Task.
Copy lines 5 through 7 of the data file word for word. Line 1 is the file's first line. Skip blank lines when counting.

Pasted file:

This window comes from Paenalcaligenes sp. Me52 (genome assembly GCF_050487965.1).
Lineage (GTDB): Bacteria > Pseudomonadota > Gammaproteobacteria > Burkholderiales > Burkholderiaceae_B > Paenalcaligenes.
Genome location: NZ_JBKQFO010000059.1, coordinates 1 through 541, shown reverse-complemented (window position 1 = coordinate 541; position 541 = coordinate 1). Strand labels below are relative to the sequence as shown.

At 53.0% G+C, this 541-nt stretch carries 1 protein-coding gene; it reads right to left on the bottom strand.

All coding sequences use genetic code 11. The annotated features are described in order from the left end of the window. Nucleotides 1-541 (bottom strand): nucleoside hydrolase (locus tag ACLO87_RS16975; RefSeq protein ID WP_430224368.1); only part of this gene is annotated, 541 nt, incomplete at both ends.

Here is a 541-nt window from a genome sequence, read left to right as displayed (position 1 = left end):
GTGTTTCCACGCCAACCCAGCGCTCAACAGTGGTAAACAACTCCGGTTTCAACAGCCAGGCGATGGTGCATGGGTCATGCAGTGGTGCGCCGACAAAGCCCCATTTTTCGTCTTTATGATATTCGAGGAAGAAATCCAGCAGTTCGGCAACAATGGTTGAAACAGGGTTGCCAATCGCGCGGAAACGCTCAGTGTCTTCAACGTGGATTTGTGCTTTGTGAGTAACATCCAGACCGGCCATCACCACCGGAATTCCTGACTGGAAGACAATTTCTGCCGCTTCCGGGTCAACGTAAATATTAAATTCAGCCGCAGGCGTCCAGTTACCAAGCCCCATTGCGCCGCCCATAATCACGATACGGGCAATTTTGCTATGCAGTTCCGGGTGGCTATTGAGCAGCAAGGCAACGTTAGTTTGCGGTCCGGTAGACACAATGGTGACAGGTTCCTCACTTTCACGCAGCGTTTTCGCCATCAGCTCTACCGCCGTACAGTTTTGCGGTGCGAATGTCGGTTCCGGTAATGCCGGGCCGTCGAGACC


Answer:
All coding sequences use genetic code 11. The annotated features are described in order from the left end of the window. Nucleotides 1-541 (bottom strand): nucleoside hydrolase (locus tag ACLO87_RS16975; RefSeq protein ID WP_430224368.1); only part of this gene is annotated, 541 nt, incomplete at both ends.

Here is a 541-nt window from a genome sequence, read left to right as displayed (position 1 = left end):
GTGTTTCCACGCCAACCCAGCGCTCAACAGTGGTAAACAACTCCGGTTTCAACAGCCAGGCGATGGTGCATGGGTCATGCAGTGGTGCGCCGACAAAGCCCCATTTTTCGTCTTTATGATATTCGAGGAAGAAATCCAGCAGTTCGGCAACAATGGTTGAAACAGGGTTGCCAATCGCGCGGAAACGCTCAGTGTCTTCAACGTGGATTTGTGCTTTGTGAGTAACATCCAGACCGGCCATCACCACCGGAATTCCTGACTGGAAGACAATTTCTGCCGCTTCCGGGTCAACGTAAATATTAAATTCAGCCGCAGGCGTCCAGTTACCAAGCCCCATTGCGCCGCCCATAATCACGATACGGGCAATTTTGCTATGCAGTTCCGGGTGGCTATTGAGCAGCAAGGCAACGTTAGTTTGCGGTCCGGTAGACACAATGGTGACAGGTTCCTCACTTTCACGCAGCGTTTTCGCCATCAGCTCTACCGCCGTACAGTTTTGCGGTGCGAATGTCGGTTCCGGTAATGCCGGGCCGTCGAGACC